Astronomy Picture of the Day

Discover the cosmos! Each day we feature a different image or photograph of our fascinating universe, along with a brief explanation written by a professional astronomer.

September 29, 1995
See Explanation.  Clicking on the picture will download 
 the highest resolution version available.
The International Ultraviolet Explorer
Credit: NASA/ Goddard Space Flight Center (GSFC)

Explanation: The International Ultraviolet Explorer (IUE) was launched by a NASA Delta rocket in 1978 to provide a space telescope for ultraviolet astronomy. A collaborative project among NASA, ESA and the British SRC (now PPARC) agencies, IUE's estimated lifetime was 3 to 5 years. Amazingly, 17 years and 8 months later, it continues to operate, having made over 100,000 observations of comets, planets, stars, novae, supernovae, galaxies, and quasars. The IUE story is a truly remarkable but little known success story which will continue. To reduce costs, on September 30, 1995, the IUE team at GSFC will turn over its science operations to the ESA ground station in Villafranca, Spain where the ESA/PPARC teams will continue to make astronomical observations. Congratulations to the GSFC team for outstanding service to astronomy. Good luck to IUE and best wishes for continued success!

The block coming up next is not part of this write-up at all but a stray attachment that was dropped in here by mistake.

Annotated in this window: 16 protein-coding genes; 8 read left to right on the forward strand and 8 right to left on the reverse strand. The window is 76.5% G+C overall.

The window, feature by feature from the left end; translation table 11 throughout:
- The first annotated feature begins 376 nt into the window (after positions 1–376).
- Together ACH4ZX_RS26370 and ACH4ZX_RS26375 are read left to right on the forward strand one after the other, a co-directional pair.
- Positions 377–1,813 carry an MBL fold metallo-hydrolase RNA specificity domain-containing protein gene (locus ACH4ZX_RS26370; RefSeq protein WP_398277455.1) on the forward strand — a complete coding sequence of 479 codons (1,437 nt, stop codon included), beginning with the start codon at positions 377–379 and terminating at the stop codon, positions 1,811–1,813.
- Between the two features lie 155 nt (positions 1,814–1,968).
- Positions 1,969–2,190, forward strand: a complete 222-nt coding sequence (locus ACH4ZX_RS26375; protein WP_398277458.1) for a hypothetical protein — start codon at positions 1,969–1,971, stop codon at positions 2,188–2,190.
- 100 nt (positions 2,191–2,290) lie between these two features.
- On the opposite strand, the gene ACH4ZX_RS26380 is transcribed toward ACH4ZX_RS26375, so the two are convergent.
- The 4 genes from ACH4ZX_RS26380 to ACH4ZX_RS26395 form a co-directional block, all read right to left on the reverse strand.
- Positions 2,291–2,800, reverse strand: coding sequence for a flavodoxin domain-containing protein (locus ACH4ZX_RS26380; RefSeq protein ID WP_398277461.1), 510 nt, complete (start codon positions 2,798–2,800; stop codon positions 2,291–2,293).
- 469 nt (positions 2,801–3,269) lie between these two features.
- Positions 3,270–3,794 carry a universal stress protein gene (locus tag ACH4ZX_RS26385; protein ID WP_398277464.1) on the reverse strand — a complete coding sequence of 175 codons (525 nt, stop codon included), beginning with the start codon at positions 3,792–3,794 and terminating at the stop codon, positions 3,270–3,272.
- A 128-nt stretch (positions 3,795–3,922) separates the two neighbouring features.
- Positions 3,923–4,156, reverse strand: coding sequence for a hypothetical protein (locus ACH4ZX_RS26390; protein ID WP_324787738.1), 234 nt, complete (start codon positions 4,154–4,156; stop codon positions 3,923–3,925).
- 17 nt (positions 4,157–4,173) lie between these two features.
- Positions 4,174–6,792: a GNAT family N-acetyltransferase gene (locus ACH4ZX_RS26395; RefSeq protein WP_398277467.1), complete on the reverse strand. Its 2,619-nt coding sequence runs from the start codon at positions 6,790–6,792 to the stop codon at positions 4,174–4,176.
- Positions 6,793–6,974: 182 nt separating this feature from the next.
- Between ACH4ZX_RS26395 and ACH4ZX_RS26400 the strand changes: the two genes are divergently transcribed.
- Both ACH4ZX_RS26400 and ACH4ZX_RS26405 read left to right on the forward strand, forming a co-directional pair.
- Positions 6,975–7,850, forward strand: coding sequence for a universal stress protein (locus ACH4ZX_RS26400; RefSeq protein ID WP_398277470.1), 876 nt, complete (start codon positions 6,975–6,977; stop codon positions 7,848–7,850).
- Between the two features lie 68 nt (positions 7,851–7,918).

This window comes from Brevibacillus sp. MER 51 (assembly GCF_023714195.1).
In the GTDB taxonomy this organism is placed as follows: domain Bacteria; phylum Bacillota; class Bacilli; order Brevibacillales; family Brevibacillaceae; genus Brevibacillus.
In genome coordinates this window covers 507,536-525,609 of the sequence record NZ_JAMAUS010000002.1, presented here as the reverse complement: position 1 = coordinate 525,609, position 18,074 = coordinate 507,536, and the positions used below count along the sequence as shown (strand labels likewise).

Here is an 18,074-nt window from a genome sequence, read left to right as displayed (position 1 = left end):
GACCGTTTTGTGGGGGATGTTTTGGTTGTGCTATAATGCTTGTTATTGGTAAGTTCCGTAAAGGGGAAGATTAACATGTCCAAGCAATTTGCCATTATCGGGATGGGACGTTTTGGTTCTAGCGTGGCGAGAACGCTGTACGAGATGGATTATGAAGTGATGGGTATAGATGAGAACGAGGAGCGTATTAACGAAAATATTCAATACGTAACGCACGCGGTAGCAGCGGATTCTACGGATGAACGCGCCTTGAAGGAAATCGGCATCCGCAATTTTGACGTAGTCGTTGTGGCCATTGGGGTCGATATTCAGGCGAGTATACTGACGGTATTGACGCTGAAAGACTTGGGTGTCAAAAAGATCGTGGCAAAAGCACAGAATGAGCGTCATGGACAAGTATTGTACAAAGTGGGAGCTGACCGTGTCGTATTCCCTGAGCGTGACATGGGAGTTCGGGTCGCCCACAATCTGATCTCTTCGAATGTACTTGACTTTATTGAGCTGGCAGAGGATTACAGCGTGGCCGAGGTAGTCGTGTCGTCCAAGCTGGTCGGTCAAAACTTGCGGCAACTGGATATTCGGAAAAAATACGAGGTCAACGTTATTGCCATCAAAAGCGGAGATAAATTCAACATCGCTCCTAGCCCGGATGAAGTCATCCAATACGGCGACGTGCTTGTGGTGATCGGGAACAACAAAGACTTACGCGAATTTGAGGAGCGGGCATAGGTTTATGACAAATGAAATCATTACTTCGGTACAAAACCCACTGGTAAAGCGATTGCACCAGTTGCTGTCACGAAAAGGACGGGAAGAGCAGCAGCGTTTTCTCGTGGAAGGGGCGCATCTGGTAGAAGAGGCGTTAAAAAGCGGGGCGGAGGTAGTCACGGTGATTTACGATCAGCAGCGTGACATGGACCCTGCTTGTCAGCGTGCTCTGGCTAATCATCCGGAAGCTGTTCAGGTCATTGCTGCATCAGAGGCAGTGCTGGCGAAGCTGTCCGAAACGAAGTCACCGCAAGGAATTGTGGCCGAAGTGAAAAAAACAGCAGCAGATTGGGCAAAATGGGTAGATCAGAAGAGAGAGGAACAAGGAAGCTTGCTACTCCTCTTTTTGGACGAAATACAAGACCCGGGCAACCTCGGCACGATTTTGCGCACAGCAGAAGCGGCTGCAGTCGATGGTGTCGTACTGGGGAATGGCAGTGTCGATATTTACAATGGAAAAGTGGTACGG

Tomorrow's picture: An Energetic Radio Galaxy

| Archive | Glossary | Education | About APOD |

Top 5 logo Best pick logo

Authors & editors: Robert Nemiroff (GMU) & Jerry Bonnell (USRA).
NASA Technical Rep.: Sherri Calvo. Specific rights apply.
A service of: LHEA at NASA/ GSFC